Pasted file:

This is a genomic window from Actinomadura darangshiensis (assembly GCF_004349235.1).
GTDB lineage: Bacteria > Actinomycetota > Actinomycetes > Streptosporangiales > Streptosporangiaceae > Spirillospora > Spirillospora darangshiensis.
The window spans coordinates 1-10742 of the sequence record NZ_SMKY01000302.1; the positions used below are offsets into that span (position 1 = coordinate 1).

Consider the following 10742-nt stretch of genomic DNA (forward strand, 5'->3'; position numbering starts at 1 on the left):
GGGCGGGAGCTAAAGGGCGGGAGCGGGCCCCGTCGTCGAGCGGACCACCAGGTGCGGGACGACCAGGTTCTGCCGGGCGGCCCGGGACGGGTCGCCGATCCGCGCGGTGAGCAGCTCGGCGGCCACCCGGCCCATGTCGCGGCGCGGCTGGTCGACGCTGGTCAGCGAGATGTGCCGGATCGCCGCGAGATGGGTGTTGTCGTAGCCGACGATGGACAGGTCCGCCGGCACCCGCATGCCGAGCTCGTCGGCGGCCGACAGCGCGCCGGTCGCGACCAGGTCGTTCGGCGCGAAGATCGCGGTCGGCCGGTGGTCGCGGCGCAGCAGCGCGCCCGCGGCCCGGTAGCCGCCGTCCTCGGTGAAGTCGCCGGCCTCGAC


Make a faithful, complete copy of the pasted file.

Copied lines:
This is a genomic window from Actinomadura darangshiensis (assembly GCF_004349235.1).
GTDB lineage: Bacteria > Actinomycetota > Actinomycetes > Streptosporangiales > Streptosporangiaceae > Spirillospora > Spirillospora darangshiensis.
The window spans coordinates 1-10742 of the sequence record NZ_SMKY01000302.1; the positions used below are offsets into that span (position 1 = coordinate 1).

Consider the following 10742-nt stretch of genomic DNA (forward strand, 5'->3'; position numbering starts at 1 on the left):
GGGCGGGAGCTAAAGGGCGGGAGCGGGCCCCGTCGTCGAGCGGACCACCAGGTGCGGGACGACCAGGTTCTGCCGGGCGGCCCGGGACGGGTCGCCGATCCGCGCGGTGAGCAGCTCGGCGGCCACCCGGCCCATGTCGCGGCGCGGCTGGTCGACGCTGGTCAGCGAGATGTGCCGGATCGCCGCGAGATGGGTGTTGTCGTAGCCGACGATGGACAGGTCCGCCGGCACCCGCATGCCGAGCTCGTCGGCGGCCGACAGCGCGCCGGTCGCGACCAGGTCGTTCGGCGCGAAGATCGCGGTCGGCCGGTGGTCGCGGCGCAGCAGCGCGCCCGCGGCCCGGTAGCCGCCGTCCTCGGTGAAGTCGCCGGCCTCGAC